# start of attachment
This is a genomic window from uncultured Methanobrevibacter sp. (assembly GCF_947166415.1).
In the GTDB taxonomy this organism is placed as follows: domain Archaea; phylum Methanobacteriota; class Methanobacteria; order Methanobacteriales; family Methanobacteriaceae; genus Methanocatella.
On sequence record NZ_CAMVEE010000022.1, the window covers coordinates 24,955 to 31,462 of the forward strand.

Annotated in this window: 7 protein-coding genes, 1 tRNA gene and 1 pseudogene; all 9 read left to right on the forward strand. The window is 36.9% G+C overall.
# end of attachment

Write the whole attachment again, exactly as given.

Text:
This is a genomic window from uncultured Methanobrevibacter sp. (assembly GCF_947166415.1).
In the GTDB taxonomy this organism is placed as follows: domain Archaea; phylum Methanobacteriota; class Methanobacteria; order Methanobacteriales; family Methanobacteriaceae; genus Methanocatella.
On sequence record NZ_CAMVEE010000022.1, the window covers coordinates 24,955 to 31,462 of the forward strand.

Annotated in this window: 7 protein-coding genes, 1 tRNA gene and 1 pseudogene; all 9 read left to right on the forward strand. The window is 36.9% G+C overall.